Prescribing Advice for GPs

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NICE Guidance - February 2020

The National Institute for Health and Care Excellence (NICE) have published new or updated guidance for the month of February 2020. This month there are four guidelines, two technology appraisals and two antimicrobial guidelines that impact upon primary care.

The Asthma: diagnosis, monitoring and chronic asthma management guideline has been updated. It covers diagnosing, monitoring and managing asthma in adults, young people and children. It aims to improve the accuracy of diagnosis, help people to control their asthma and reduce the risk of asthma attacks. It does not cover managing severe asthma or acute asthma attacks. The advice on self-management for children and young people with deteriorating asthma control has been updated.

The Epilepsies: diagnosis and management guideline has been updated. It covers covers diagnosing, treating and managing epilepsy and seizures in children, young people and adults in primary and secondary care. The update has amended recommendations in line with the MHRA guidance on valproate use by women and girls.

The Bipolar disorder: assessment and management guideline has been updated. It covers recognising, assessing and treating bipolar disorder (formerly known as manic depression) in children, young people and adults. The update has amended recommendations in line with the MHRA guidance on valproate use by women and girls.

The Antenatal and postnatal mental health guideline has been updated. It covers recognising, assessing and treating mental health problems in women who are planning to have a baby, are pregnant, or have had a baby or been pregnant in the past year. The update has amended recommendations in line with the MHRA guidance on valproate use by women and girls.

The Dapagliflozin with insulin for treating type 1 diabetes technology appraisal has been published. It recommends dapagliflozin with insulin as an option for treating type 1 diabetes in adults with a BMI of at least 27 kg/m2, when insulin alone does not provide adequate glycaemic control despite optimal insulin therapy, only if:

  • they are on insulin doses of 0.5 units/kg of body weight/day or more and
  • they have completed a structured education programme that is evidence based, quality assured, delivered by trained educators and includes information about diabetic ketoacidosis, such as:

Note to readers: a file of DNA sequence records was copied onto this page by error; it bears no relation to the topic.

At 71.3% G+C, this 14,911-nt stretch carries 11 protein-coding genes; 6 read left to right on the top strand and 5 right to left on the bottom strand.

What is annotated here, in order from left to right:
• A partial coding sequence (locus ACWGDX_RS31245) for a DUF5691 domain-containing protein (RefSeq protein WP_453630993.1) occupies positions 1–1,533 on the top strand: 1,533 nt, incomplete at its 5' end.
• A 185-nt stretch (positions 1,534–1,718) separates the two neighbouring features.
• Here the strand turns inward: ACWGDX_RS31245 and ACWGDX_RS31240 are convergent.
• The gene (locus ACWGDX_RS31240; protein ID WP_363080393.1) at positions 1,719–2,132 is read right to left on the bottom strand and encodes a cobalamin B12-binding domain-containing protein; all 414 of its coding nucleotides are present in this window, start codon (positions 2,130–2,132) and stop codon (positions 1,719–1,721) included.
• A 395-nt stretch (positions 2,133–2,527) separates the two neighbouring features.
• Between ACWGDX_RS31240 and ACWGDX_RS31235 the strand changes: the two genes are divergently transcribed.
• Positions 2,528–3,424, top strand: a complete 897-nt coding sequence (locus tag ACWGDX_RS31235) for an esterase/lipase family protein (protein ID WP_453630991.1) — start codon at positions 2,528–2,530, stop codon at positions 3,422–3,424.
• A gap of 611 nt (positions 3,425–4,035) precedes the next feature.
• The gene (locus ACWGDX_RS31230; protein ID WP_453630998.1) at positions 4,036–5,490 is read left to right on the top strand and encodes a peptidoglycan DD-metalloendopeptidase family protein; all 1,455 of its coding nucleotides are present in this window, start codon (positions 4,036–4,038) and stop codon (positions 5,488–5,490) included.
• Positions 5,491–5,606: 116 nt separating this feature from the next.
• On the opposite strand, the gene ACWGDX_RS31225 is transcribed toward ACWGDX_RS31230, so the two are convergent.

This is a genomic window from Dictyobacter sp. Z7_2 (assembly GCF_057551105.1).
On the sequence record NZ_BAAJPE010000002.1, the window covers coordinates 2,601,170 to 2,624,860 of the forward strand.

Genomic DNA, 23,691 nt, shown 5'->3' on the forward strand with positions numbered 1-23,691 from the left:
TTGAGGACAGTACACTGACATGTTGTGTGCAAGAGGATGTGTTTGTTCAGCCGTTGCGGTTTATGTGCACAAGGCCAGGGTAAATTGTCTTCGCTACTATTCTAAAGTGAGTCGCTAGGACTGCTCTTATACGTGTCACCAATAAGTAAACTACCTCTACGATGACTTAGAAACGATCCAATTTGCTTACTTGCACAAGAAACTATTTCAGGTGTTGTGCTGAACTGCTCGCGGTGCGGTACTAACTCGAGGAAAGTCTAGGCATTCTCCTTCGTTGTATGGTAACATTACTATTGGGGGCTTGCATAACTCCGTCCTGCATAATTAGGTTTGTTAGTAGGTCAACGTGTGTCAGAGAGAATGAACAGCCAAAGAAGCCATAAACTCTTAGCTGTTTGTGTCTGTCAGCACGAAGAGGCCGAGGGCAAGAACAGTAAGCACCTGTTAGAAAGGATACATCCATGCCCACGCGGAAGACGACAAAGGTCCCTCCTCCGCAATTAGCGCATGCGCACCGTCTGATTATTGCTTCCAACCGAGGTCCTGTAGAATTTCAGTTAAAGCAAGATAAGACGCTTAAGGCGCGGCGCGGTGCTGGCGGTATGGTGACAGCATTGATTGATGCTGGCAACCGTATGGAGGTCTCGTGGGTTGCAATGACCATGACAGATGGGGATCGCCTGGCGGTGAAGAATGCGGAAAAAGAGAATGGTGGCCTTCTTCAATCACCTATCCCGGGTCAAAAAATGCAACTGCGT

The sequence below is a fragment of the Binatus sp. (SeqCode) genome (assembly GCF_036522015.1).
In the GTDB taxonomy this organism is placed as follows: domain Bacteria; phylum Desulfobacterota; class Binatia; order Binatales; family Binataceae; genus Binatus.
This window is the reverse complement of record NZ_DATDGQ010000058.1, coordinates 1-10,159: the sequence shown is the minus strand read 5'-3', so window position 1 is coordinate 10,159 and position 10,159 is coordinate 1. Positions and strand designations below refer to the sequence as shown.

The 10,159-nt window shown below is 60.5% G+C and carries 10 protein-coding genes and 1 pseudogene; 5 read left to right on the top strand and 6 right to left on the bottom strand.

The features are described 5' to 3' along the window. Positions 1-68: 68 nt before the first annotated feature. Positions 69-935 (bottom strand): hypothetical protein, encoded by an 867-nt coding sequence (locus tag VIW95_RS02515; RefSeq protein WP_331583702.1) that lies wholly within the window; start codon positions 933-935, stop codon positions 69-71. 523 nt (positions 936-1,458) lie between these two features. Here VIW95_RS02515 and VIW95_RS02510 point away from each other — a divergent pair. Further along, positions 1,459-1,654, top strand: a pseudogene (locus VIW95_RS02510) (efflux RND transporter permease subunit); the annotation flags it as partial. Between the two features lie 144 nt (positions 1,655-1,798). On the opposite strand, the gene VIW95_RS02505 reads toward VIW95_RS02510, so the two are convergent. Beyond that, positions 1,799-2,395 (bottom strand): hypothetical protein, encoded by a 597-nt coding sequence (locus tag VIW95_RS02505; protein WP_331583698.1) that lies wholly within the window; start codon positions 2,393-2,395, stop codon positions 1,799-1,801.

• how to recognise its risk factors, signs and symptoms
    • how and when to monitor blood ketone levels
    • what actions to take for elevated blood ketones and
  • treatment is started and supervised by a consultant physician specialising in endocrinology and diabetes treatment, and haemoglobin A1c (HbA1c) levels are assessed after 6 months and regularly after this.
  • It is also recommended that the dapagliflozin is stopped if there has not been a sustained improvement in glycaemic control (that is, a fall in HbA1c level of about 0.3% or 3 mmol/mol).

The Sotagliflozin with insulin for treating type 1 diabetes technology appraisal has been published. It recommends sotagliflozin with insulin as an option for treating type 1 diabetes in adults with a BMI of at least 27 kg/m2, when insulin alone does not provide adequate glycaemic control despite optimal insulin therapy, only if:

  • sotagliflozin is given as one 200 mg tablet daily
  • they are on insulin doses of 0.5 units/kg of body weight/day or more and
  • they have completed a structured education programme that is evidence based, quality assured, delivered by trained educators and includes information about diabetic ketoacidosis, such as:
    • how to recognise its risk factors, signs and symptoms
    • how and when to monitor blood ketone levels
    • what actions to take for elevated blood ketones and
  • treatment is started and supervised by a consultant physician specialising in endocrinology and diabetes treatment, and haemoglobin A1c (HbA1c) levels are assessed after 6 months and regularly after this.
  • It is also recommended that the sotagliflozin is stopped if there has not been a sustained improvement in glycaemic control (that is, a fall in HbA1c level of about 0.3% or 3 mmol/mol).

The Leg ulcer infection antimicrobial prescribing guideline has been published. It sets out an antimicrobial prescribing strategy for adults with leg ulcer infection. It aims to optimise antibiotic use and reduce antibiotic resistance.

The Impetigo antimicrobial prescribing guideline has been published. It sets out an antimicrobial prescribing strategy for adults, young people and children aged 72 hours and over with impetigo. It aims to optimise antibiotic use and reduce antibiotic resistance.

Action: Clinicians should be aware of this month's new guidance and implement any necessary changes to practice.

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